Heddwyn always enjoyed the freedom of having his own camp, just him and his men. A certain comradeship enveloped the whole camp and brought with it a certain relaxation that one felt nowhere else. Everyone acted more casual and yet, more alert at the same time. They now were the dreaded twenty-second.

Also, for  really the first time, his men were able to meet Jacey. He never thought he saw someone  captivate a group of men so quickly as Jacey did with her smiles and personality. For some reason, she made them feel special. She would do things for them and then they would boast to their companions about how good of a job she did. He could not believe that he had been right about Jacey being good for his men as exact as he had.

Yet, Heddwyn had to admit to himself that Jacey had almost the same effect on him. Not as strongly, no, but in such a way that he found himself enjoying her company.

Jacey always stood in the entrance of his tent when he came a night.  She often talked while he worked on something. She had such a way to get his mind off the day and to make his tent feel really much like a haven and not just a tomb. Jacey also watched out for him, making sure that took care of himself as well as everyone else. She understood when he needed to leave and seemed to look forward to his return. For some reason, during the few nights he left camp, he found himself missing her carefree company.

Still, he stubbornly refused to care for her.  Their marriage was a matter of connivence more than anything. If he began to care for her… he feared how that would hurt him. There was a reason why he did not want to marry at all.

Yet, during moments like these he found himself catching himself mid thought. Jacey slept next to him, the early-morning sunlight shining slightly through the tent. Her hair fell over her shoulder as she slept. Her skin, although tan from often being in the sun, glowed with life and beauty. Her arms held a blanket closely to her, like protection. Nearly always she slept with her arms wrapped around something, moving to find something new if what she previously held moved. Occasionally, he had woken in a start to find it was him that she held. She said she was only five years younger than himself but moments like these, when the sun caught her just right and his heart began to throb, he doubted that to be true.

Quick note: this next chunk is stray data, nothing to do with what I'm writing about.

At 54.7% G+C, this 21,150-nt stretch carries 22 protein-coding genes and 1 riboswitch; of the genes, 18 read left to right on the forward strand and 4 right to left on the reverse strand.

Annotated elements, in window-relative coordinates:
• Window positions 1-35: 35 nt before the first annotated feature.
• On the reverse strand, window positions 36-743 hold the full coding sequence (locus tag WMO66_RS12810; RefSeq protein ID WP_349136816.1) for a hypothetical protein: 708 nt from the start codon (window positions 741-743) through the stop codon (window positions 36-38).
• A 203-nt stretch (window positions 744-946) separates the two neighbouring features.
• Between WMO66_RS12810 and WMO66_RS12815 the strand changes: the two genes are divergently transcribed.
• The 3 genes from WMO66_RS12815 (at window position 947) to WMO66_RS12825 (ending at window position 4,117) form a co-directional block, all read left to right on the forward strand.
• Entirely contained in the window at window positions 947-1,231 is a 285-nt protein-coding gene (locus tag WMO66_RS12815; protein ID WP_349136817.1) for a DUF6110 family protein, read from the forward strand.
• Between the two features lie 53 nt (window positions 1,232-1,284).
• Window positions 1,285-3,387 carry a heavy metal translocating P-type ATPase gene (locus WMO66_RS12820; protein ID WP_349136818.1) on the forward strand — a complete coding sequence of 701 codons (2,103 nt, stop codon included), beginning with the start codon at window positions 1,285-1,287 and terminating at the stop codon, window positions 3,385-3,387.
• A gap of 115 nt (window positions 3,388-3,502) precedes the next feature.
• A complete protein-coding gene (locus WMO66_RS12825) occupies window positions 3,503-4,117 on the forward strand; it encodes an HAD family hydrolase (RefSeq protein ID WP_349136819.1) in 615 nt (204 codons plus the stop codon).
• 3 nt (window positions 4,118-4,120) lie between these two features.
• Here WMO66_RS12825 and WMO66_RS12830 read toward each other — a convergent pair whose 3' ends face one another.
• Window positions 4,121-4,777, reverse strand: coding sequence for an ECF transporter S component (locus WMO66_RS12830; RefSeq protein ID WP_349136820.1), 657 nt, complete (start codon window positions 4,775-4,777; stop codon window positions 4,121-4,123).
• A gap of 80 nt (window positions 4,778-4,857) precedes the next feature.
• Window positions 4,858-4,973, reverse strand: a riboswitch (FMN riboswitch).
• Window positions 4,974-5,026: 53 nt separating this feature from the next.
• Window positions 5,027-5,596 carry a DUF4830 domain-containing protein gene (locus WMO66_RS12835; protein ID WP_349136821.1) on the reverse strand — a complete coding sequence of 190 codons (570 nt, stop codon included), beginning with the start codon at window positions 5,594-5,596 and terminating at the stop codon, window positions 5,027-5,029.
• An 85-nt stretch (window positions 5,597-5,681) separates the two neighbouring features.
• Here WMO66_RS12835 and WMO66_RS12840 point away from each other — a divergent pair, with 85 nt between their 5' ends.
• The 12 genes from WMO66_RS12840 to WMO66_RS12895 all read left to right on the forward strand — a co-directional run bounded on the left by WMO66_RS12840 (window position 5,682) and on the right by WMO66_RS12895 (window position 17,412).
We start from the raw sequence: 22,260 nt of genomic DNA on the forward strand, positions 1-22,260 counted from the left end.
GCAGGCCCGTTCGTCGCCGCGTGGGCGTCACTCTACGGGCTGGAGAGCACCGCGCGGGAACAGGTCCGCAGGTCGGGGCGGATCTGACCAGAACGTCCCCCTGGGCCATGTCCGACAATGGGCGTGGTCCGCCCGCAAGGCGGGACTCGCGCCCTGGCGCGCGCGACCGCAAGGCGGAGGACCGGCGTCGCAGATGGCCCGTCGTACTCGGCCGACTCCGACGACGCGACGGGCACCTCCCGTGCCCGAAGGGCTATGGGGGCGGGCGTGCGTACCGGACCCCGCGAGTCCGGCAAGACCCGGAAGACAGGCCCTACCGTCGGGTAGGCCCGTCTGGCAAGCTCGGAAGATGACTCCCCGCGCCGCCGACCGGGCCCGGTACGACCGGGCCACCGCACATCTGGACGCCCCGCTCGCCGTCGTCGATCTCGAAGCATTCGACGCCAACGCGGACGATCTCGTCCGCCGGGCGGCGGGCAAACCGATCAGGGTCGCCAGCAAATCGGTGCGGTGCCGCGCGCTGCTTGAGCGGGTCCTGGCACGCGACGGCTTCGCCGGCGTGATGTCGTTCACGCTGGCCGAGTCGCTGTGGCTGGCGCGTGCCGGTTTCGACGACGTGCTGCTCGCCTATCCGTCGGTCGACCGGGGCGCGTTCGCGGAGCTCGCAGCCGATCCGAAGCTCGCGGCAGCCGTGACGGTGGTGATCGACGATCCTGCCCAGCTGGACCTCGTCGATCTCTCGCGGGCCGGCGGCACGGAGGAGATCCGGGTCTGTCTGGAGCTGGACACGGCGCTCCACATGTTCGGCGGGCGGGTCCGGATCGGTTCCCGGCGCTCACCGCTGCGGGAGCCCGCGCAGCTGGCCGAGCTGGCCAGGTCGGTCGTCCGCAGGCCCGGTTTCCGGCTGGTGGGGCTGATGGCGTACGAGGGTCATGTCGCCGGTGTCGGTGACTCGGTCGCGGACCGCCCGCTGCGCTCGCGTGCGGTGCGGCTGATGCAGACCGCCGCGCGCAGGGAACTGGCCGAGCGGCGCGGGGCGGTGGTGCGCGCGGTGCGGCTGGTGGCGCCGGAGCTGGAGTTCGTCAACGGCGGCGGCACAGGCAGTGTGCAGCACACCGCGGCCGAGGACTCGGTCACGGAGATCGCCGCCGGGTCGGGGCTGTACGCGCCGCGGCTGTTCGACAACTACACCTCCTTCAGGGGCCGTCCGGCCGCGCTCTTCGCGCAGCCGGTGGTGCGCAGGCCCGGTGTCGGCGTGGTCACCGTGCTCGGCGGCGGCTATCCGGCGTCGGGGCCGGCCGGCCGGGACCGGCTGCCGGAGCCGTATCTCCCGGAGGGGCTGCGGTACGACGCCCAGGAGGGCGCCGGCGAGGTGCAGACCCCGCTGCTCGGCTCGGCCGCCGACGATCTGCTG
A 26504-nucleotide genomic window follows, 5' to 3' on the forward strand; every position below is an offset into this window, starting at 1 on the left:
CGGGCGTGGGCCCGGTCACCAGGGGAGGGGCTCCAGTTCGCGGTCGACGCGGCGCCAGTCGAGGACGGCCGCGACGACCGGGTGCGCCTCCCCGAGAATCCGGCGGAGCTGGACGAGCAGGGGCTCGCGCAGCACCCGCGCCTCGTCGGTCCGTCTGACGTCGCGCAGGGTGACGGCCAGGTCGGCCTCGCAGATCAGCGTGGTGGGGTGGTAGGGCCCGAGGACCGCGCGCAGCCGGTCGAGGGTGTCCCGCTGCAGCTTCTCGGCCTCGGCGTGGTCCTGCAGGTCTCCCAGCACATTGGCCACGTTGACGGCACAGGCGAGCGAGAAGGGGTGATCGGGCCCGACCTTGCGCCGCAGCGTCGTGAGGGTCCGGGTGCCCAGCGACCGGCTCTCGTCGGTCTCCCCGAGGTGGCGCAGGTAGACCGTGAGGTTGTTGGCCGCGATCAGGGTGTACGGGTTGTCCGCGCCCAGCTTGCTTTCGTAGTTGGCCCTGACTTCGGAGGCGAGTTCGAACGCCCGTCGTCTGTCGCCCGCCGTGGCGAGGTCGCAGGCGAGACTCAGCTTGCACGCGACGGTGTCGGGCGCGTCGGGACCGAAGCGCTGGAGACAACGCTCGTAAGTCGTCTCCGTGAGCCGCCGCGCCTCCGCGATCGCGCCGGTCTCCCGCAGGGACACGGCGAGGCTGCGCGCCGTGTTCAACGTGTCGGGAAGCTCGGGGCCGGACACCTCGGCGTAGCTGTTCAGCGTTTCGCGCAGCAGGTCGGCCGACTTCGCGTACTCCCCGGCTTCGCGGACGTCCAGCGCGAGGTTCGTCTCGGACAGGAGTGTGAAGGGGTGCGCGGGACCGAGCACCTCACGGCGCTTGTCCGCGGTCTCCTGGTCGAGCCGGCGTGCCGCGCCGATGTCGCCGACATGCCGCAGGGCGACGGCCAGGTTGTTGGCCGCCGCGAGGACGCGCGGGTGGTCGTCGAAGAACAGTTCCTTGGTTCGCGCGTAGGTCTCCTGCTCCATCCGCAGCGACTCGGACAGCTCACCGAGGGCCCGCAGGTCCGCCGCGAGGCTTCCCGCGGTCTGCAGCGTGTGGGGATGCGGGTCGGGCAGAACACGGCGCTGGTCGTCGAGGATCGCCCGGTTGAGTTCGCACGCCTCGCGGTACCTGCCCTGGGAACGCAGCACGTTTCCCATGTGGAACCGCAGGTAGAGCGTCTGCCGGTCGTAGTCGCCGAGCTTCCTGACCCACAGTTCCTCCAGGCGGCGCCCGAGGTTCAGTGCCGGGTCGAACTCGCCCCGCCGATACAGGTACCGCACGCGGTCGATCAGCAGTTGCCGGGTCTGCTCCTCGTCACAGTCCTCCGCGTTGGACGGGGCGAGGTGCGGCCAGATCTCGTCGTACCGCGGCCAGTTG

Heddwyn turned away quickly, fearing that if he did not stop watching her, he would touch her and then wake her. Instead of staring at her, he grabbed the mail pouch that came in the day before and began the leaf through the letters.

At the bottom of the pile rested the one he hoped for and dreaded at the same time. Setting the rest of them aside, he slit it open with his knife and read:

My dear  Heddwyn

I received your letter yesterday and still don’t even know what to say? You–married? That is my greatest joy and what I have longed for for the longest time.

But I don’t know if I wish for it under these circumstances. I agree completely with you that you need to marry. You need someone else with you to keep your mind off of everything and to be the equal for you when you are above everyone else. But–Heddwyn–this is foolishness! You know the lords dislike you almost as much as you dread associating with them. And by making her your prundi-ila, no matter how beautiful she really is, no one will care for her and thus for you.

I know you hate the politics of your position. But it would have been better for you to marry someone who was Targoian.

I know what you’ve said before. I’ve thought often about how you said that with being in town only twice a year, you have hardly a chance to meet anyone, let alone develop a relationship. And I know that you do not want to leave your wife alone for months on end. But there would have to be someone here for you that is just as efficient as she is. (Imagine that. You’re describing a bride as efficient. It is so like you though.)

I wanted you to marry–yes–but I wanted you to marry because you truly loved the woman. And I know what you’ll say. You will say that the only person you can ever love anymore is me, because I’m your sister. And that you have decided long before anyone started mentioning it that you would not marry and you would most certainly not have children. And that you keep saying I can’t understand because I wasn’t there. But you need something to live for. You and I both know that the honors are beginning to mean nothing and your revenge is long burnt out. So is she worth coming back to your camp for at the end of a day?  Is she worth not having any children ever?